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Study: 1 in 5 UK homes can’t afford to be online

June 9, 2022

A nationwide study has found that a third (33 per cent) of Brits would rather cut back on their fuel use than cut back on broadband to save money. However, 20 per cent of Brits cannot afford to be online, leaving them unable to carry out day to day life tasks such as accessing public services, using online banking or applying for jobs, according to the survey by London-focused full fibre broadband provider Community Fibre.

The study of 1,500 adults living in the UK highlights a colossal digital gap with 53 per cent of respondents admitting they know someone who cannot afford to have data on their phone, or broadband at home.

Worryingly, despite a state-of-the-art Internet infrastructure forming part of the government’s Levelling Up agenda, three in ten Brits (31 per cent) are being forced to limit the amount they spend on data as the cost-of-living crisis bites. Furthermore, one in ten (13 per cent) said their own children are often unable to do their schoolwork online due to their lack of Internet access.

“Entertainment aside, the online world has grown to be crucial for work, education, access to medical care, and checking up on loved ones,” notes Graeme Oxby, CEO of Community Fibre. “Internet access is therefore a basic right, not a luxury – this belief is in the foundations of everything we do at Community Fibre. Learning that over 13 million people in the UK and roughly two million in London, cannot afford to be online encourages us to be even more ambitious with our goals to connect communities with the most affordable, but also fastest full fibre network. We’ve already committed to no in-contract price hikes this year and covering 60 per cent of London’s premises by 2024, and we’re excited to work even harder to provide the best for our community.”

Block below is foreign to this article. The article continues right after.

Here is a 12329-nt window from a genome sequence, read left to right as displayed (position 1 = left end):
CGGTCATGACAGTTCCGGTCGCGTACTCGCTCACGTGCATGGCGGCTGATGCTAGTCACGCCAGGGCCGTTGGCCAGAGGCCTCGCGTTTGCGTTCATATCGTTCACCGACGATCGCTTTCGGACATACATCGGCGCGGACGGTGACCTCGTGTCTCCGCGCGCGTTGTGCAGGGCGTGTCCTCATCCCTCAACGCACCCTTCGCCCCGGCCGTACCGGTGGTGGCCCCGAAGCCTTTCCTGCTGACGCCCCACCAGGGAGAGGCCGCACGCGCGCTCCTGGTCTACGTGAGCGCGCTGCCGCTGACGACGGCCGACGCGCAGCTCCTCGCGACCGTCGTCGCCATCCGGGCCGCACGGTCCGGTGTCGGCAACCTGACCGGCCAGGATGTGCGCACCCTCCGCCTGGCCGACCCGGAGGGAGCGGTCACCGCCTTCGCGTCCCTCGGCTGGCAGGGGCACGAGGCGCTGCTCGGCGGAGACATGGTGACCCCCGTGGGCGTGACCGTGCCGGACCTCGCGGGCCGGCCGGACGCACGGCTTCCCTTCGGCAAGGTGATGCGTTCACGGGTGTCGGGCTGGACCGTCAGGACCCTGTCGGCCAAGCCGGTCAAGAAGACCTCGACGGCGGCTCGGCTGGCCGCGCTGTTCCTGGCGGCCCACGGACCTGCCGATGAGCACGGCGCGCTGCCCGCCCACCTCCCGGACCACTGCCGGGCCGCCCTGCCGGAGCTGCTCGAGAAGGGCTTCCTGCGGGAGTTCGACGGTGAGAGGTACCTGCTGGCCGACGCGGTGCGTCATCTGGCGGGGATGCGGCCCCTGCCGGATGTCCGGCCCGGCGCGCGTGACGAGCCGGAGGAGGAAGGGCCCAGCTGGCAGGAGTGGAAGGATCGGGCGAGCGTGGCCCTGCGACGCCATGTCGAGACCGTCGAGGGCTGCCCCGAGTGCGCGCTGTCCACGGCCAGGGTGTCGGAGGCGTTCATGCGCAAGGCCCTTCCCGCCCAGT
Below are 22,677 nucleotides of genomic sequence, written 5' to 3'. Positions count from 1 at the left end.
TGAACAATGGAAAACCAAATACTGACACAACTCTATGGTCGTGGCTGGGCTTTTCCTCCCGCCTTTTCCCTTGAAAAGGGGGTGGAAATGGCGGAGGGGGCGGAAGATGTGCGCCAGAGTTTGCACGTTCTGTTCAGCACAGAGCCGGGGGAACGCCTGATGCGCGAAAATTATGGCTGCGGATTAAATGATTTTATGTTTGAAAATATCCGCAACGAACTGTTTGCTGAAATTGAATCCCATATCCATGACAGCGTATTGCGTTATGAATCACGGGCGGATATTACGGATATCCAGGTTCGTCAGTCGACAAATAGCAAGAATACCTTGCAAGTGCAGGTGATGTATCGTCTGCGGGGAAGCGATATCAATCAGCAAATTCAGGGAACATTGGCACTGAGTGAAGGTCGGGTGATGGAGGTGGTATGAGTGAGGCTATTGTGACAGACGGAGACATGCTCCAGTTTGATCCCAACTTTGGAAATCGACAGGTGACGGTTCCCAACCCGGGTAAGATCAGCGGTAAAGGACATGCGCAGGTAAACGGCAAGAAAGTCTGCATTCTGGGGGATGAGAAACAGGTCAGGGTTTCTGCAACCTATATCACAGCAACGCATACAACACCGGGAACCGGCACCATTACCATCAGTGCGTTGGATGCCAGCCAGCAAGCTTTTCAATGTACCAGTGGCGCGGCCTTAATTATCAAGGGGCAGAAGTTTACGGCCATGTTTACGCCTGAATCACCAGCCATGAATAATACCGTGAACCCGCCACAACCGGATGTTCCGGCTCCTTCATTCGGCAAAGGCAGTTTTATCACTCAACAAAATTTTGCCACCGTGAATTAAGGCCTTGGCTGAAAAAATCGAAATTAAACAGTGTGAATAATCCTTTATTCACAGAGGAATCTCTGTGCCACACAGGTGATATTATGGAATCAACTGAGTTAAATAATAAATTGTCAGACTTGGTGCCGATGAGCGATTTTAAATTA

Further insights:

  • 17 per cent of Brits regularly struggle to keep up with their broadband payments
  • 18 per cent admit they usually run out of data before the end of the month
  • Thee in ten (29 per cent) will have no choice but to cut back on data to save money
  • 21 per cent regularly rely on friends or neighbours to access the Internet
  • 12 per cent say they are concerned they come across unprofessional when working from home as their WiFi connection is so poor
  • 28 per cent admit they have at one time struggled to carry out at least one of the following – make a GP appointment, apply for a job, access government services or pay bills – because of lack of Internet access

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